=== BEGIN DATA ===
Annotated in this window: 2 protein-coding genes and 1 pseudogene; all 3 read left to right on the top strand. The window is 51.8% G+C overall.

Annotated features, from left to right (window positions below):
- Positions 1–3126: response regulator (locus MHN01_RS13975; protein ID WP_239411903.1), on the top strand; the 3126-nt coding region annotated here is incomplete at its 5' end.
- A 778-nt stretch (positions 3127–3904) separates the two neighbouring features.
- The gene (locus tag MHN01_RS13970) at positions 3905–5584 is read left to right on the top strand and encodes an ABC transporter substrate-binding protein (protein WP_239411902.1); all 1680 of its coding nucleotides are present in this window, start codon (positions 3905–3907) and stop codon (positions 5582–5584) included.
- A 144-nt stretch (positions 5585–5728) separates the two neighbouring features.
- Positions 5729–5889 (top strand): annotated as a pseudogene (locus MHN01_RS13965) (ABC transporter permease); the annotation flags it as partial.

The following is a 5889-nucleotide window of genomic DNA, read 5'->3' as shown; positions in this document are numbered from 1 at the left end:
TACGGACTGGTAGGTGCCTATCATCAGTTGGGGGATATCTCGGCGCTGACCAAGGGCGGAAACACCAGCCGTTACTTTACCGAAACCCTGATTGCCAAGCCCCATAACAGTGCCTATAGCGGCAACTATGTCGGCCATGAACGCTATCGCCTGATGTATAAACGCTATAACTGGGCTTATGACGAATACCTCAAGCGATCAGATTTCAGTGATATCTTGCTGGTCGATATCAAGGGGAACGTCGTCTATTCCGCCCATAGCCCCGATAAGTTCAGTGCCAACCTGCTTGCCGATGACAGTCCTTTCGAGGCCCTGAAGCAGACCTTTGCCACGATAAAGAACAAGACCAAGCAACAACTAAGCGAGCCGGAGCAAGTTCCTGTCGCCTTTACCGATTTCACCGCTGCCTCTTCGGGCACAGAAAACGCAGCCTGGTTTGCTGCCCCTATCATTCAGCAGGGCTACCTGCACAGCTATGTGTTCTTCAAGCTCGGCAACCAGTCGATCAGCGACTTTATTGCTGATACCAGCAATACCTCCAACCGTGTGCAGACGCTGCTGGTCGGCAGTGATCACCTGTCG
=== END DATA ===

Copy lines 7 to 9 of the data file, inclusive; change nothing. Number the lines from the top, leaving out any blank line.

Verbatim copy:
- Positions 5729–5889 (top strand): annotated as a pseudogene (locus MHN01_RS13965) (ABC transporter permease); the annotation flags it as partial.

The following is a 5889-nucleotide window of genomic DNA, read 5'->3' as shown; positions in this document are numbered from 1 at the left end:
TACGGACTGGTAGGTGCCTATCATCAGTTGGGGGATATCTCGGCGCTGACCAAGGGCGGAAACACCAGCCGTTACTTTACCGAAACCCTGATTGCCAAGCCCCATAACAGTGCCTATAGCGGCAACTATGTCGGCCATGAACGCTATCGCCTGATGTATAAACGCTATAACTGGGCTTATGACGAATACCTCAAGCGATCAGATTTCAGTGATATCTTGCTGGTCGATATCAAGGGGAACGTCGTCTATTCCGCCCATAGCCCCGATAAGTTCAGTGCCAACCTGCTTGCCGATGACAGTCCTTTCGAGGCCCTGAAGCAGACCTTTGCCACGATAAAGAACAAGACCAAGCAACAACTAAGCGAGCCGGAGCAAGTTCCTGTCGCCTTTACCGATTTCACCGCTGCCTCTTCGGGCACAGAAAACGCAGCCTGGTTTGCTGCCCCTATCATTCAGCAGGGCTACCTGCACAGCTATGTGTTCTTCAAGCTCGGCAACCAGTCGATCAGCGACTTTATTGCTGATACCAGCAATACCTCCAACCGTGTGCAGACGCTGCTGGTCGGCAGTGATCACCTGTCG